Paris littéraire

Two days after getting home from Morocco, I was off again—this time to Paris to spend the weekend with Anne.

Tour Eiffel, Paris

As this was my fourth time in the Ville Lumière, and since Anne is studying abroad there this semester, we bypassed the main attractions and went off in pursuit of Paris littéraire.

Librairie, Paris

Anne’s and my relationship began when I was employed as her French writing tutor back in 2011. Over the years we’ve bonded over our mutual francophilia. We enjoy excitedly (and nerdily) discussing the nuances of French poetry, philosophy, feminism, etc. We often exchange newly-learned words and expressions. And I take much credit in her decision to become a French major.

She’s also one of my closest friends.

In short, there is no one with whom I would have rather embarked on this literary pilgrimage.

Our first stop was the Panthéon—home to some of France’s “grands hommes” (and femmes). Highlights include: Voltaire, Rousseau, Marie Curie and Victor Hugo.

Voltaire, Le Panthéon, Paris

From there, we trudged through the drizzle to Shakespeare and Company. In its heyday, Paris’s infamous English-language bookstore was frequented by the likes of Ernest Hemingway, Ezra Pound, Gertrude Stein and James Joyce (to name a few). The space is cozy, cramped and stuffed to burst with books, upon books, upon books. Since Shakespeare and Co. was known as the cradle of cutting-edge literature back in the day, I decided to go PoMo and invest in Extremely Loud and Incredibly Close by Jonathan Safran Foer (which I would read cover-to-cover on my train ride back to Auch—post to come).

Shakespeare and Company, Paris

Next up was the Cimetière Montparnasse, a.k.a. the resting place of many of our favorite late-19th- and early-to-mid-20th-century authors. We checked in on Marguerite Duras, Jean-Paul Sartre and Simone de Beauvoir, Eugène Ionesco, and Samuel Beckett.

Oh and BAUDELAIRE. Charles and I may have shared a kiss…

Kissing Baudelaire, Cimetière Montparnasse

Escaping the damp, we headed to the Musée des Lettres et Manuscrits to take in some first-edition copies of our favorite books and tons of paper touched and scribbled on by France’s literary geniuses. I also got to continue on my poète maudit kick with a temporary exhibit on Verlaine (and thus, by extension, Rimbaud), which brought me back to my IES Nantes poetry days.

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Recharged by an evening of sangria and leftover tartiflette (and eventually a good night’s sleep), Anne and I woke up ready to take on day two. We started with Victor Hugo’s house (more accurately, apartment), which happens to be located in the Place des Voges or ancient Place Royale, which in turn happens to be the setting and title of one of Corneille’s comedies. Double whammy!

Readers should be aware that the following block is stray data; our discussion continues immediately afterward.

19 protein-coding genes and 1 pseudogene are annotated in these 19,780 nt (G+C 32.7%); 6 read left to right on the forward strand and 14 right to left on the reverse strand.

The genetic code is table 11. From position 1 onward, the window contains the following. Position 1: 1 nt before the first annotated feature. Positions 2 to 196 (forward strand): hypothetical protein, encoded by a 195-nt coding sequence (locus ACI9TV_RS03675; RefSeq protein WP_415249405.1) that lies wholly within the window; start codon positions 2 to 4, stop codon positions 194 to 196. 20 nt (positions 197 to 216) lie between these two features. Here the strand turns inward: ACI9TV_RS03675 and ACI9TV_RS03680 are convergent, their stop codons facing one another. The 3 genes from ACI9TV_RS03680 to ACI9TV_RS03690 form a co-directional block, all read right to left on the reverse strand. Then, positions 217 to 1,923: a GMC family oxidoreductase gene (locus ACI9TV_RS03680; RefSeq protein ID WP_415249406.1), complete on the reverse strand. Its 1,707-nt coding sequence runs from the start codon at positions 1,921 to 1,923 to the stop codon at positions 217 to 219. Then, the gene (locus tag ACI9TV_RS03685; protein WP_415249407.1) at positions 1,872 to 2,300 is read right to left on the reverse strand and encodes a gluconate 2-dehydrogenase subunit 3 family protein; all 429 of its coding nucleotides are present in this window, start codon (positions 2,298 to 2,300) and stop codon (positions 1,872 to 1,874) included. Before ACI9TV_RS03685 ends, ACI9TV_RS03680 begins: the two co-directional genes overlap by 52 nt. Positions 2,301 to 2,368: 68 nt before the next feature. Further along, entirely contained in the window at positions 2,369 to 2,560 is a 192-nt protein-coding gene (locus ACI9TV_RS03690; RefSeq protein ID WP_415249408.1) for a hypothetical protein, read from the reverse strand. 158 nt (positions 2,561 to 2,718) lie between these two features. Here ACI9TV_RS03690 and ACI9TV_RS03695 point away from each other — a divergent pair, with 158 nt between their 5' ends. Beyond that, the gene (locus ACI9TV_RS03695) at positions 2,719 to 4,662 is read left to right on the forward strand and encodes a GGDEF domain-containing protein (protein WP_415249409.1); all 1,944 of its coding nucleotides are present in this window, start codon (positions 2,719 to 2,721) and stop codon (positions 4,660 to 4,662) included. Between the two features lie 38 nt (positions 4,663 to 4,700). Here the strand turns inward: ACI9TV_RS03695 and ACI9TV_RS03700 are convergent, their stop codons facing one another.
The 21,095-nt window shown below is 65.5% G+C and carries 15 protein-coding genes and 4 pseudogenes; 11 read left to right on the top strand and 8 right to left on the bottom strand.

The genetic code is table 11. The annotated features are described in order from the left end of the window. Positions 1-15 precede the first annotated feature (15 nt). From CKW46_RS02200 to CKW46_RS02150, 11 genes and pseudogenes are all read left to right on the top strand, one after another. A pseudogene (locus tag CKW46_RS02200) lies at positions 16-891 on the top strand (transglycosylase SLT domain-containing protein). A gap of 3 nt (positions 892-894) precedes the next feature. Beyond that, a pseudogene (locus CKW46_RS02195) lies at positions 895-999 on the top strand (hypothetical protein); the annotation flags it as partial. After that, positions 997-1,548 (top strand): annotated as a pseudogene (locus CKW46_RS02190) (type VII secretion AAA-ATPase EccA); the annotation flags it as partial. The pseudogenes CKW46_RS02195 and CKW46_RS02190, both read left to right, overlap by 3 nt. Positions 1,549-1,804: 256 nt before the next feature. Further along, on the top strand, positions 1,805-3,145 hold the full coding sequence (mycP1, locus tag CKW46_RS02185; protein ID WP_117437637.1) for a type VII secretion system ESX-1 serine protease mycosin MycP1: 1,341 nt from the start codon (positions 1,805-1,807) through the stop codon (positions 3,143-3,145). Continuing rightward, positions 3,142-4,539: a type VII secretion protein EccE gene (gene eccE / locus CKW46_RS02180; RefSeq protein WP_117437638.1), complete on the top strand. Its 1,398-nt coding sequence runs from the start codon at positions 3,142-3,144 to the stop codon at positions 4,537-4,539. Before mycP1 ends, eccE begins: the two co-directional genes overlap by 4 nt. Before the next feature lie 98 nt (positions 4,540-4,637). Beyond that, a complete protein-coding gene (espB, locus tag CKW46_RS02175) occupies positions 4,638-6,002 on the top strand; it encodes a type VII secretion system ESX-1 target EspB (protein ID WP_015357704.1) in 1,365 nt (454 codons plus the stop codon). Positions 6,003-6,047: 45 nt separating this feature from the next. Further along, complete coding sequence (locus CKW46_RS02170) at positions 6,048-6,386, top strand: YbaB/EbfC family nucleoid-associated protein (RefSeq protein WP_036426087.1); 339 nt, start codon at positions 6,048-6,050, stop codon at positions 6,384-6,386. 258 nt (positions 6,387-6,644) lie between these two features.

Maison Victor Hugo

Hugo himself painted the frame of this mirror

Hugo himself painted the frame of this mirror. Anne and I decided to start taking shots for our soon-to-be-released studio album.

After a historical interlude at the Musée Carnavalet so I could finally visit the French Revolution wing, we made it to our last stop, Père Lachaise: arguably Paris’s most celebrated repository of human remains. We saw Abelard and Héloïse, La Fontaine and Molière, Eluard, Apollinaire, Edith Piaf, and—drumroll—BEAUMARCHAIS.*

BEAUMARCHAIS, Père Lachaise, Paris

The weekend was nearly perfect, but as with any trip to Paris, this one still ended far before I hit everything on my wish-list.

That’s what I love about Paris. It will always keep me coming back for more.

For Anne’s version of our literary extravaganza, click here.

*Pierre-Augustin Caron de Beaumarchais took over my life for more than a year thanks to an end-of-semester class project, a subsequent summer research grant and finally my senior honors thesis. I’ve studied his plays, their reception and his response; I’ve annotated his letters; and I’ve read his life story (Thanks for your help in the American Revolution!). Suffice it to say, we’re bros.

__________

Click here for more photos from Paris.

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4 comments

  1. J’ai beaucoup aimé ce récit! La poésie française me manque…ce n’est pas exactement le même sans Monsieur Postel…I still stalk your blog on the regs…I’m glad you’re having so many awesome adventures! Miss you!

    1. Merci! Tu (et M. Postel, bien sûr) me manques beaucoup! J’espère que tout se passe bien à Colorado! De l’exhibition sur Verlaine, j’ai appris que, avant sa naissance, sa mère avait plusieurs fausses couches et qu’elle gardait les foetus dans des bocales dans l’armoire…Et un jour, parce qu’il était jaloux et dingue, Verlaine a cassé les bocales dans la cour de l’immeuble. CRAY.

  2. […] It’s finally here! Part 2 of the outrageous adventures of Anne and Cara. If you missed Part 1, it’s here. (And Cara’s version) […]

  3. […] few weeks ago, Anne reciprocated my visit to Paris and came all the way to Auch to bask in my company and some French country […]

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